Monday, December 05, 2005

Waiting for Saint Nicholas

Footwear left to right: Bede, Brad, Lucia, Alkelda (as usual, Ulric has too much dignity for such an affair)
We have put out our shoes and boots by the fireplace and hope for good things from Saint Nicholas, whose Feast Day is December 6. When I was a child, Saint Nicholas came first on his Feast Day to put presents in my shoe, and then stood in for Santa Claus on Christmas Eve to put presents in my stocking. In the early years, I did receive lumps of coal from time to time, in addition to an orange and a present. Yes, I was a difficult child, but I was also whip-smart: my father was a coal-miner, and I figured he put the lump of coal in my shoe for a joke. Sometimes I received a switch in my stocking along with the presents. Again, I suspected my parents of sneaking it in.* It wasn't that I believed someone actually came down a chimney (or on horse, as the historical St. Nicholas would have traveled), but I had a sense of wonder and gratitude that someone was rooting for me. Most of my relatives assure me now that they doted upon me, and I believe them, but many of my memories involve making people cross without understanding what I had done to upset them. St. Nicholas was someone who believed in my goodness.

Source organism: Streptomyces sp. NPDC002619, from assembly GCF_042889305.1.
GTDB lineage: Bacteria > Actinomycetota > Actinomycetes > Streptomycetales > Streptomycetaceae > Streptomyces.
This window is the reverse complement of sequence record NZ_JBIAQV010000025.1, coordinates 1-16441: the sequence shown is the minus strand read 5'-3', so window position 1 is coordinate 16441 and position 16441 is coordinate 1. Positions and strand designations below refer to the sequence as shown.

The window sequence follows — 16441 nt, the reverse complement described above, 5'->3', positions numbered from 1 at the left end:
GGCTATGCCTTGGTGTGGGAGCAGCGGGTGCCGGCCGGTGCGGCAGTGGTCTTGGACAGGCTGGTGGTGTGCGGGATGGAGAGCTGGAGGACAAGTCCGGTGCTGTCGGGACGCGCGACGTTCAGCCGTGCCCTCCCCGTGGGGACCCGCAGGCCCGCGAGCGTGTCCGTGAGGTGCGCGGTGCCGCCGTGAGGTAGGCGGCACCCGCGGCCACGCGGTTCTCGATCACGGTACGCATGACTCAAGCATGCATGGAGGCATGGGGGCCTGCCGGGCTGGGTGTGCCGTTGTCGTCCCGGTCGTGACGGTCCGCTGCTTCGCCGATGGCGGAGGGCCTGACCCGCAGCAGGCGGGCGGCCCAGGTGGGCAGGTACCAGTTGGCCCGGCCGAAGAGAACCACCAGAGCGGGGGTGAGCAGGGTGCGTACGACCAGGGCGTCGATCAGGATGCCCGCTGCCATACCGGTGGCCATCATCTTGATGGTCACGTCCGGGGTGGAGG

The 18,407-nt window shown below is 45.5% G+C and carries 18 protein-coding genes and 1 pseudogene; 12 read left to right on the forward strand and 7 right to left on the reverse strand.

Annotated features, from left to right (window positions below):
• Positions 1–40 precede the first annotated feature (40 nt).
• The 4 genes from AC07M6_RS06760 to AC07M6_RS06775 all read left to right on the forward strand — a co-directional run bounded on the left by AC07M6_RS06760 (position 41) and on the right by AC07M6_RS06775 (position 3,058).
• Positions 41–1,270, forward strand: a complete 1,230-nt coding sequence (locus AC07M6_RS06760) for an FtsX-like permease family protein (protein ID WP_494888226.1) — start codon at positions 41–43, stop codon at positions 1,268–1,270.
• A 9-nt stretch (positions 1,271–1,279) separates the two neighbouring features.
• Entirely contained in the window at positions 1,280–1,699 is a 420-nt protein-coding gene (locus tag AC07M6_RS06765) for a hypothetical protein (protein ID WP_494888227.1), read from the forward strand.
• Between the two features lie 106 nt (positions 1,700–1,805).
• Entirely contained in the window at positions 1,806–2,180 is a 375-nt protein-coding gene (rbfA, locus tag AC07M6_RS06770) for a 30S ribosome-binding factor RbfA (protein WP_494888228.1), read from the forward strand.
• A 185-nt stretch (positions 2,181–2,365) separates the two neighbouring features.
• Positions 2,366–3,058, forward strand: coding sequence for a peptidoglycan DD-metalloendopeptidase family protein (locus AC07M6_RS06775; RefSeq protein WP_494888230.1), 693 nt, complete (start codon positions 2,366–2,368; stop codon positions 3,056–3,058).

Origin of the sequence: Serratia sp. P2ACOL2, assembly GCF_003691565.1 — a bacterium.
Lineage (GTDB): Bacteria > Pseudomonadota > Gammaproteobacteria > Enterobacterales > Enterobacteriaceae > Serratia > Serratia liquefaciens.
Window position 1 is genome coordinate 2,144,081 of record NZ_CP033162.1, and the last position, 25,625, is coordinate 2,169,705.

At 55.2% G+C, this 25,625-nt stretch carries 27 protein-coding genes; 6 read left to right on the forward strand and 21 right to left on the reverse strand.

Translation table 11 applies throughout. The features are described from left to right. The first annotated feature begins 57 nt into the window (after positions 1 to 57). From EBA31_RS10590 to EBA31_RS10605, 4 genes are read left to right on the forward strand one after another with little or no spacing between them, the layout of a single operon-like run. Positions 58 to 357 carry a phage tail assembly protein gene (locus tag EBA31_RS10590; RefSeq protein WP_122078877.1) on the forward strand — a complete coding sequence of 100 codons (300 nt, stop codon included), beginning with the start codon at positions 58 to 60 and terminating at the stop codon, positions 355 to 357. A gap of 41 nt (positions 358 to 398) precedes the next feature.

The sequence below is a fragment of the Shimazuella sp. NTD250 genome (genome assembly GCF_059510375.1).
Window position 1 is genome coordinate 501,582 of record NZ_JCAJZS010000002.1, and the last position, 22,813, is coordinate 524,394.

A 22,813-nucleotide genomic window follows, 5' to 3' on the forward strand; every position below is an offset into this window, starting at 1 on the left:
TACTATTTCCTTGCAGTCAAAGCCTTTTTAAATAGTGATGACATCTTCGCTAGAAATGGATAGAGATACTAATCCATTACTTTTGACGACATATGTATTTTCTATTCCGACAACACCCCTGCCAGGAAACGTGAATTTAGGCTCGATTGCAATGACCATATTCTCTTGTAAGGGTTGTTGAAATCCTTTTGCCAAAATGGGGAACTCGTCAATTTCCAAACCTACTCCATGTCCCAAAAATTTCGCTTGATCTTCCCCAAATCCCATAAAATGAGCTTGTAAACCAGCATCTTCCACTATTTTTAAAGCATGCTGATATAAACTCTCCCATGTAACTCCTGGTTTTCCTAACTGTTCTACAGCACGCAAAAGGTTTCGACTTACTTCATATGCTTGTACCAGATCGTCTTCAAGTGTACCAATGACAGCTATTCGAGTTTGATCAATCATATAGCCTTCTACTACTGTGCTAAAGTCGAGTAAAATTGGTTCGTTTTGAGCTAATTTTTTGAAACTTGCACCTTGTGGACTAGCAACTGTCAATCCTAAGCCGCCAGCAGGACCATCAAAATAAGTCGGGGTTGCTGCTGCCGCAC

It was only many years later that I realized the person who was rooting for me the whole time was my Grandma Orpha. Of my three grandmothers, Grandma Orpha was the one who was actually strict with me. However, she was the one who scolded my mother for putting the switch in my stocking. Grandma was not materialistic, but she paid attention to my various worldly wishes. As a teenager, I wanted a black leather skirt. I envisioned something small and scandalous, but when I opened my Christmas package, I found a full-length, wide-sweeping leather skirt that I could actually wear to school. In that same era, I wanted a crystal necklace akin to the one my idol, Joan Jett, wore. It showed up in my stocking.